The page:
A small foot print, non-blocking, single threaded HTTP web server with support for non-POSIX TCP sockets written in C

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BittyHTTP is a small web server written in C.

BittyHTTP's features are:
* Does not need an OS
* Does not need a file system (pages are served directly from C code)
* Works with non-standard TCP sockets
* Supports Cookies
* Supports POST
* Supports GET
* Embeddable into other C/C++ programs.

BittyHTTP has a few functions you must provide and a few functions you must call from your application (provided you use the POSIX SocketsCon.c).

The functions you must provide are:

  • ReadElapsedClock()
  • FS_GetFileProperties()
  • FS_SendFile()

The functions you must call are:


This function is called by the web server to figure out if a connection has typed out.  It returns the number of seconds that have passed.  This does not have to start a 0 but can.

If you are have a real time clock you can return it's value (the seconds anyway).

If your system does not have a real time clock returning a timer that starts at 0 on boot work fine.

So long as this value continues to go up every second BittyHTTP is happy.

You can have this always return 0, however this will disable time outs and a badly behaving browser could lock out your web server).

So for example:

t_ElapsedTime ReadElapsedClock(void)
   return (uint32_t)time(NULL);


This function is called when the web server gets a request for a file.  This first argument to the function is the filename that was requested.  This is a standard C string so you can do things like strcmp() on it.  Note that the filename includes the path part as well.

The seconds argument is a WSPageProp structure.  You must fill this in if you want to serve this page.

So for example if you support the filename "Example.html" you might use code like this:

bool FS_GetFileProperties(const char *Filename,struct WSPageProp *PageProp)
      return true;
      return false;

The Cookies, Gets, and Posts pointers are used if your page supports one or more of them.

The FileID is where you signal to the FS_SendFile() function what file it should send.  This is large enough to store a pointer.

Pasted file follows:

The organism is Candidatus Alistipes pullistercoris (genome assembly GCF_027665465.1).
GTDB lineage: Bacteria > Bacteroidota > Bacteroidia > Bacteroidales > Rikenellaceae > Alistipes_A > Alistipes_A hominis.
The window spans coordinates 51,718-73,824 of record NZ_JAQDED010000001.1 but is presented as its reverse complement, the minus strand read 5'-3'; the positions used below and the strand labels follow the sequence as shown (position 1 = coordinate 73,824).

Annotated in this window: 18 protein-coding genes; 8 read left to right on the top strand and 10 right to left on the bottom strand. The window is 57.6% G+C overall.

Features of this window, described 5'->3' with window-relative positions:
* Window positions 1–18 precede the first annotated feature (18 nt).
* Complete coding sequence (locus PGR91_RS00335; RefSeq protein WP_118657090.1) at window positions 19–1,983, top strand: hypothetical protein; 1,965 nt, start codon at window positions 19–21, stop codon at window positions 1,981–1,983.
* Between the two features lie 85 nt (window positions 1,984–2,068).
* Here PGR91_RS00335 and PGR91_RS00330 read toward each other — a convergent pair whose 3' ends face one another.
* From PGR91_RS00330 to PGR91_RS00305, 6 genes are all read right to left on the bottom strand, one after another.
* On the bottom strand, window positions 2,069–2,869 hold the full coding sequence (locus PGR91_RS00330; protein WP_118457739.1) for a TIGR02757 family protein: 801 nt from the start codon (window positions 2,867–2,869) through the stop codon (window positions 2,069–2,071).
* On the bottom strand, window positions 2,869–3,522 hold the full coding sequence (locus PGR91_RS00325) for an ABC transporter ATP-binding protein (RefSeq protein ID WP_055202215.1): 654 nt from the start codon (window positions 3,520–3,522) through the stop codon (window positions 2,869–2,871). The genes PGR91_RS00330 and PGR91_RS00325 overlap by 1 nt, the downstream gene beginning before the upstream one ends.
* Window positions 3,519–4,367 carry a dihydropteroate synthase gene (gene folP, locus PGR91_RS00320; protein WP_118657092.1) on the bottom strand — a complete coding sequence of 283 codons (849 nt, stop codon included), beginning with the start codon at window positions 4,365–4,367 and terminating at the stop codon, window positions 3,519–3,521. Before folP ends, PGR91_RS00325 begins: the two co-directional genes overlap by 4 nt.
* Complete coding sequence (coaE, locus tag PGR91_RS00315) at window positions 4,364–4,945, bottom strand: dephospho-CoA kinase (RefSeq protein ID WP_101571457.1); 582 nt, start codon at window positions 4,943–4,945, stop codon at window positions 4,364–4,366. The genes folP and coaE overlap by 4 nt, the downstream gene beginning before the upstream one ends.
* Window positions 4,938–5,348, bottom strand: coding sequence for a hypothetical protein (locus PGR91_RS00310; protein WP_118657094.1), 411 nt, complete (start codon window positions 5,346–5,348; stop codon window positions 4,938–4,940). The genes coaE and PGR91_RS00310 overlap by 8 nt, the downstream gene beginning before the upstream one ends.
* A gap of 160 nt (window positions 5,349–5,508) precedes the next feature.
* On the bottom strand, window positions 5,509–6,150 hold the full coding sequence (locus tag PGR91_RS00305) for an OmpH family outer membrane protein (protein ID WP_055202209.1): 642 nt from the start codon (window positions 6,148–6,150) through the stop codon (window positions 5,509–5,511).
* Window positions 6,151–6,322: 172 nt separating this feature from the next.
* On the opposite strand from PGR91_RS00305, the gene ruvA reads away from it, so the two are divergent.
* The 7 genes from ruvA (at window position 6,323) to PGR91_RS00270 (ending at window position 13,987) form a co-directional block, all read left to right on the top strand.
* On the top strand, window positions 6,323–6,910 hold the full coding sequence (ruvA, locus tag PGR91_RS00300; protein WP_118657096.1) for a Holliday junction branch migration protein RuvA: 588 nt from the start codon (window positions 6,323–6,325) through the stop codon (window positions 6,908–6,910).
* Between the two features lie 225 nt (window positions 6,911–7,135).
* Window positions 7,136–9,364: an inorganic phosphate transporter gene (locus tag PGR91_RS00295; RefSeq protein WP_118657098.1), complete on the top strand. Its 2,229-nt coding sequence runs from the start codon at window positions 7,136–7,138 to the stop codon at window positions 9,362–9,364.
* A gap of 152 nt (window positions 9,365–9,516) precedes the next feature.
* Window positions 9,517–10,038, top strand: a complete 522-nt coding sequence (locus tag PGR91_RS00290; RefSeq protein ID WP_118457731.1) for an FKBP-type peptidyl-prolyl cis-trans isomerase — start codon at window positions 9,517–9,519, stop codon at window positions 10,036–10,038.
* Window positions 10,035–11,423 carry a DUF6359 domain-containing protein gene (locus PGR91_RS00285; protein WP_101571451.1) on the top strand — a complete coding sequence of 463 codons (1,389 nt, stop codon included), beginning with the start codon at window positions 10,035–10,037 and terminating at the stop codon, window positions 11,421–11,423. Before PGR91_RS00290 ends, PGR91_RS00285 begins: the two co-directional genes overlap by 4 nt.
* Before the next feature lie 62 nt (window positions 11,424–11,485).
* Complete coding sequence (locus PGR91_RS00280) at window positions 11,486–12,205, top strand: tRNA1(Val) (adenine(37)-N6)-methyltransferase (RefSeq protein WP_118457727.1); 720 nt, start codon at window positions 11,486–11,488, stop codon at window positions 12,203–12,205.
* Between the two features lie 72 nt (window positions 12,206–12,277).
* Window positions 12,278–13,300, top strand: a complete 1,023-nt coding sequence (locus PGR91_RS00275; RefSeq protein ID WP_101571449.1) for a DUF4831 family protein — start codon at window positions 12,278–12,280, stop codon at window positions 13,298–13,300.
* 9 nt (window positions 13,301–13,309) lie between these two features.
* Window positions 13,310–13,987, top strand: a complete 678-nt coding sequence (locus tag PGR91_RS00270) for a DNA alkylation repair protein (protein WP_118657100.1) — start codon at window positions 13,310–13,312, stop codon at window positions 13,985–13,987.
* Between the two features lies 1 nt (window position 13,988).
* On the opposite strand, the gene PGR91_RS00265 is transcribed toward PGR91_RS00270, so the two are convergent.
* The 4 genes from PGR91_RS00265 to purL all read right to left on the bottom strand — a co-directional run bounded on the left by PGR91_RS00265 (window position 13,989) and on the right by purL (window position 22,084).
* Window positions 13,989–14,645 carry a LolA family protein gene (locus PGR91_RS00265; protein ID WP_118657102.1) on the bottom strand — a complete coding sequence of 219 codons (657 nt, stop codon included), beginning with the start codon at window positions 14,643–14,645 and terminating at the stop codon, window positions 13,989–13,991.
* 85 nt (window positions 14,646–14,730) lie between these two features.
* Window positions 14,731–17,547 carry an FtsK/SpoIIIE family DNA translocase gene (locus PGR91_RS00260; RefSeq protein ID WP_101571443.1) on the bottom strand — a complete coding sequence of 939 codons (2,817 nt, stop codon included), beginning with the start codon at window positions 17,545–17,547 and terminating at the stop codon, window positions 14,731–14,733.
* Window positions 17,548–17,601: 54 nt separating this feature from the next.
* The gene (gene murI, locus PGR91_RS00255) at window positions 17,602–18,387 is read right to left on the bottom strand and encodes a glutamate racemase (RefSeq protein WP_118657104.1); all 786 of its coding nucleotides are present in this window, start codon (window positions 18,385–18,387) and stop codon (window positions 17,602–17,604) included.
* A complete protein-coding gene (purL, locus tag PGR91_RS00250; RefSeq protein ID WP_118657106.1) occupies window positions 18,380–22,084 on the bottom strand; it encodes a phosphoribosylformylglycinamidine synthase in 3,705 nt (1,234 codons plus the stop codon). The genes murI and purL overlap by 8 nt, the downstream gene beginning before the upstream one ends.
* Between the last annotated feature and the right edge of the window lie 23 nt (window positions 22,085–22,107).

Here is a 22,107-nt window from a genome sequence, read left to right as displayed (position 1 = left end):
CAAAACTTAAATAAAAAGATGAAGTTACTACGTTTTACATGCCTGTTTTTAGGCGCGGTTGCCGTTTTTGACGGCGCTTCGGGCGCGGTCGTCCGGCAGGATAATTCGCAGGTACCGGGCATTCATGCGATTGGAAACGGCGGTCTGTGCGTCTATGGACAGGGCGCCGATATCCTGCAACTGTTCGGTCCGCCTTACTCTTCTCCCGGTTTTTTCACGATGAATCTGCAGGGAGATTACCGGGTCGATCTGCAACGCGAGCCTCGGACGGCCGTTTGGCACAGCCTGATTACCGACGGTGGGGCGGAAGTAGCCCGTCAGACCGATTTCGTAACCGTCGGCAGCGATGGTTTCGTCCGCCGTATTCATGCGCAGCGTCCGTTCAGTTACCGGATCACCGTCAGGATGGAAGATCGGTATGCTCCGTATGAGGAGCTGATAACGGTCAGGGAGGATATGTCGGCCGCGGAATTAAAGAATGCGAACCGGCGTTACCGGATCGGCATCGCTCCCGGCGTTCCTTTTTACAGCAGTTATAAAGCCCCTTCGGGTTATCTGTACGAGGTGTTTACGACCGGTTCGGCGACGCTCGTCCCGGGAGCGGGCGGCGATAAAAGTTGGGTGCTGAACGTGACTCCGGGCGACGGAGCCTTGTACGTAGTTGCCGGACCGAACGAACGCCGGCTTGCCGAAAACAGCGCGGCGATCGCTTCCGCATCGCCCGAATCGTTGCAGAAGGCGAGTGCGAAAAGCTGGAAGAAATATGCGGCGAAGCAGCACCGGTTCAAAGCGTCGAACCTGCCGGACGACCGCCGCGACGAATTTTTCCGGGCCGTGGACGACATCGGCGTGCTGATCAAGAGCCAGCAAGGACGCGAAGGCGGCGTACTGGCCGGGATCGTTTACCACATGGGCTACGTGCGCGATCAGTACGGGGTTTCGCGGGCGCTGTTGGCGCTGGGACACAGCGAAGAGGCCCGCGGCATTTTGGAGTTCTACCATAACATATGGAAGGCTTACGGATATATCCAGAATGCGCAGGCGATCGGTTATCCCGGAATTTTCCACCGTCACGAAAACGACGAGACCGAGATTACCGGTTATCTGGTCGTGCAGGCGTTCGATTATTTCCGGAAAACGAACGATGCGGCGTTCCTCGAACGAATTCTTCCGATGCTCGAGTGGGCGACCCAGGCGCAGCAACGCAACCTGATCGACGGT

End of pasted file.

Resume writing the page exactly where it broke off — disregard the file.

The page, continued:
The reason sending a file is split into 2 functions is because FS_GetFileProperties() is called before all the headers have been processed.  The buffer used for the filename is the same buffer used to process headers.  By the time all the headers have been processed the filename has been lost.


This function is called after all the headers are processed and the system is ready to send the requested file.  You take the FileID you setup in FS_GetFileProperties() and use it to decide what file to send.

void FS_SendFile(struct WebServer *Web,uintptr_t FileID)
      WS_WriteWhole(Web,"Hello World",11);

In this case we handle the file directly in FS_SendFile() instead of calling a different function.  We just check the FileID is 1 and call WS_WriteWhole() to send "Hello World"


This function is from the POSIX socket file SocketsCon.c file.  It readies the sockets for use.  If you are using your own sockets you don't need this function.


This function init's the web servers state machines and other data.


This function tells BittyHTTP to start listening for incoming connections on the provided port.  Note that it will not actually accept the incoming connection unless WS_Tick() is being called.


This function needs to be called regularly for the BittyHTTP state machine to accept connections, read data, process headers, and call backs FS_GetFileProperties() and FS_SendFile().


This shuts down the web server.  It stops it from listening and closes all the sockets.


This function is from the POSIX socket file SocketsCon.c file.  It frees any resources that the socket connection system was using.  If you are using your own sockets you don't...

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  • 1
    Download BittyHTTP

    Download the latest version from

  • 2
    Uncompress the tar.gz

    The examples are made for Linux but should work on any POSIX OS.

    tar -xzf BittyHTTP1_4.tar.gz
  • 3
    Enter the Bitty HTTP source directory
    cd BittyHTTP/src

View all 6 instructions

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